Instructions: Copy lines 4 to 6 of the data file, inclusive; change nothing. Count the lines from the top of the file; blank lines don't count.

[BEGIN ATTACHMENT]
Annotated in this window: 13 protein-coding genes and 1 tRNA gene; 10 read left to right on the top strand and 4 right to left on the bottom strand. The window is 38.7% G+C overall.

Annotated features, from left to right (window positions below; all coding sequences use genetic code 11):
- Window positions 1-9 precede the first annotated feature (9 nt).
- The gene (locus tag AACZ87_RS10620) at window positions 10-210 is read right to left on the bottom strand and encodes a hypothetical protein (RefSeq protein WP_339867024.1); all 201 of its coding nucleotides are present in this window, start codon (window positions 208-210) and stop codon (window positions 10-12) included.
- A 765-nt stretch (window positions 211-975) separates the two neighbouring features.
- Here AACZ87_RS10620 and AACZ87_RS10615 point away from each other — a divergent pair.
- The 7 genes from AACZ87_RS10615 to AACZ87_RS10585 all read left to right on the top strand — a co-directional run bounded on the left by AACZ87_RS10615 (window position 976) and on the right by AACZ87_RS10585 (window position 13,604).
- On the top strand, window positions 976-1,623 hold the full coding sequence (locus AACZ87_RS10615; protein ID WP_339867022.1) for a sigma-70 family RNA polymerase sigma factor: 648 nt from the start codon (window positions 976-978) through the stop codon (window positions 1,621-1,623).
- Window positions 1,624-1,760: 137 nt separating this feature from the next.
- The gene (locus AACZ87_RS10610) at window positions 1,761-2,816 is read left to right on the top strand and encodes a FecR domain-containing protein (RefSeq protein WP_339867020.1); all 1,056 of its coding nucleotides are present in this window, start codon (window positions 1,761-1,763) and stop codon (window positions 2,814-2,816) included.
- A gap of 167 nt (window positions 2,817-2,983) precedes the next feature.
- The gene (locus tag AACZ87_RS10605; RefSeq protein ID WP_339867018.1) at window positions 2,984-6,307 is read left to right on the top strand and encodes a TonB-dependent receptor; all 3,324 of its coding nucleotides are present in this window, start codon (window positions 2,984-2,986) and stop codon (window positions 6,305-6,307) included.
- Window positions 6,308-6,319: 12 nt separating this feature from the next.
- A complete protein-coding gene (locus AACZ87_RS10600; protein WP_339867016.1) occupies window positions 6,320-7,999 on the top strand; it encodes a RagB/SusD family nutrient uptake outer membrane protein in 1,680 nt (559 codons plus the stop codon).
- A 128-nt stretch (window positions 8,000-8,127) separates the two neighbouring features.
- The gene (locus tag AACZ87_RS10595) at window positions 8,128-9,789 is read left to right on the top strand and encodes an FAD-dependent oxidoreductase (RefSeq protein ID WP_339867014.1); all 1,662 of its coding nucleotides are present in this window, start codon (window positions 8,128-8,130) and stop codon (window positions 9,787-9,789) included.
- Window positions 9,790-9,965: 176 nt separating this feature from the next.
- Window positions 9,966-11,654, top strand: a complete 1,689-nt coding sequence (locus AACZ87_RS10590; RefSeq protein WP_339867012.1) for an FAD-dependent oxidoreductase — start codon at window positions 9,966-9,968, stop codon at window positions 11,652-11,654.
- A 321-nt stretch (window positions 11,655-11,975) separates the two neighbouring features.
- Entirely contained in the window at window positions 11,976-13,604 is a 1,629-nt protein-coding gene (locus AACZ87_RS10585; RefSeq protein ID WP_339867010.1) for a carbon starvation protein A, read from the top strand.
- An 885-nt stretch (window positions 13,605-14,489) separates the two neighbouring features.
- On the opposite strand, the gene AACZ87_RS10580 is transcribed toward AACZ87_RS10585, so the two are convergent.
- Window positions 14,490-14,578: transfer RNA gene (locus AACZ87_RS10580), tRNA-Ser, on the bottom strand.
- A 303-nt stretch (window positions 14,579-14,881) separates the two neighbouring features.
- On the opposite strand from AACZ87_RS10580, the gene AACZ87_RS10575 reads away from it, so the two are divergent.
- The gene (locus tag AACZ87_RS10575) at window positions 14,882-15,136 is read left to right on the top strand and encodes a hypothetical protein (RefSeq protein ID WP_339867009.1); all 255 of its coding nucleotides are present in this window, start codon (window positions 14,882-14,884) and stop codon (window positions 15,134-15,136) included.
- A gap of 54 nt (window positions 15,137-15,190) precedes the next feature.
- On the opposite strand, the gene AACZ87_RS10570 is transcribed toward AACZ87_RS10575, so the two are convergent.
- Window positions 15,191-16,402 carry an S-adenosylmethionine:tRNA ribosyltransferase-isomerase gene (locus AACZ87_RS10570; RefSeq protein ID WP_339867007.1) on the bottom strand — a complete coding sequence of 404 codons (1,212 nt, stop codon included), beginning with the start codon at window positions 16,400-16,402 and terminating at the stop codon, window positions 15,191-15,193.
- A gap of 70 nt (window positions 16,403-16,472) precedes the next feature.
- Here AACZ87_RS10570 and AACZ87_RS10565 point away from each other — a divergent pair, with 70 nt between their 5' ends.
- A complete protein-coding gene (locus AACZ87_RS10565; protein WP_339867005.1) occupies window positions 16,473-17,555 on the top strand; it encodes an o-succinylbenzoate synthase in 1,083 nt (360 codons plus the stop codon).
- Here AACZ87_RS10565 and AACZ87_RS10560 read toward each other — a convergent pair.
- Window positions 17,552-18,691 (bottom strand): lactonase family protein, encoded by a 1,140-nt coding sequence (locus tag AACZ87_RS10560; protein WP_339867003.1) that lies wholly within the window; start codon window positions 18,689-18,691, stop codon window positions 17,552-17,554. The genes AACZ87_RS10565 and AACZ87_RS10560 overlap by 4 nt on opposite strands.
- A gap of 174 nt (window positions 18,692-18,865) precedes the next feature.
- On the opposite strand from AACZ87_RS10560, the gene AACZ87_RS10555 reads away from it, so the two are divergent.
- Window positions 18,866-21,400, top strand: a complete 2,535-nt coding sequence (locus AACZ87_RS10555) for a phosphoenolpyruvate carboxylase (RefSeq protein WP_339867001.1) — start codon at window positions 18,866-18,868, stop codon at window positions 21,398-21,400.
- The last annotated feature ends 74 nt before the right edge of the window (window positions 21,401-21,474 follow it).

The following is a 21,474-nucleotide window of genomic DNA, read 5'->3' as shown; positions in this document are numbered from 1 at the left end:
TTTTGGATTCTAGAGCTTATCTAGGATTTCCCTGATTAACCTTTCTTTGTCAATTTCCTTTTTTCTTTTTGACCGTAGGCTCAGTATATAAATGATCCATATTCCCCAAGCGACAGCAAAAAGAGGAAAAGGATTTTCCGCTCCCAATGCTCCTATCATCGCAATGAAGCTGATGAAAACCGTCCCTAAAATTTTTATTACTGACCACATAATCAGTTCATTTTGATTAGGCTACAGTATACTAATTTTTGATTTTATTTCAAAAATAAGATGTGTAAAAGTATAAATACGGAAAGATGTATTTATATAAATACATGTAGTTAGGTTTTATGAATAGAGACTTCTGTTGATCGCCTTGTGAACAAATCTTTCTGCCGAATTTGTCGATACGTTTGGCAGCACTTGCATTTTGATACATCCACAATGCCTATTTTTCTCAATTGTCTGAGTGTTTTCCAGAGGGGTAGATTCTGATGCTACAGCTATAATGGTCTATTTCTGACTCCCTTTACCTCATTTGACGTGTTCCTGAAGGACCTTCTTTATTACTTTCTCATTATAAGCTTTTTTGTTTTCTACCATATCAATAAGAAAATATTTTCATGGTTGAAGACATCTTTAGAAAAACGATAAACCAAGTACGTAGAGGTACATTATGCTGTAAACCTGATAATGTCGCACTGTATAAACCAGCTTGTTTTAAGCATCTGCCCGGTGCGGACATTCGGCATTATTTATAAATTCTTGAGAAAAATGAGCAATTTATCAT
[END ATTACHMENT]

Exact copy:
- The gene (locus tag AACZ87_RS10620) at window positions 10-210 is read right to left on the bottom strand and encodes a hypothetical protein (RefSeq protein WP_339867024.1); all 201 of its coding nucleotides are present in this window, start codon (window positions 208-210) and stop codon (window positions 10-12) included.
- A 765-nt stretch (window positions 211-975) separates the two neighbouring features.
- Here AACZ87_RS10620 and AACZ87_RS10615 point away from each other — a divergent pair.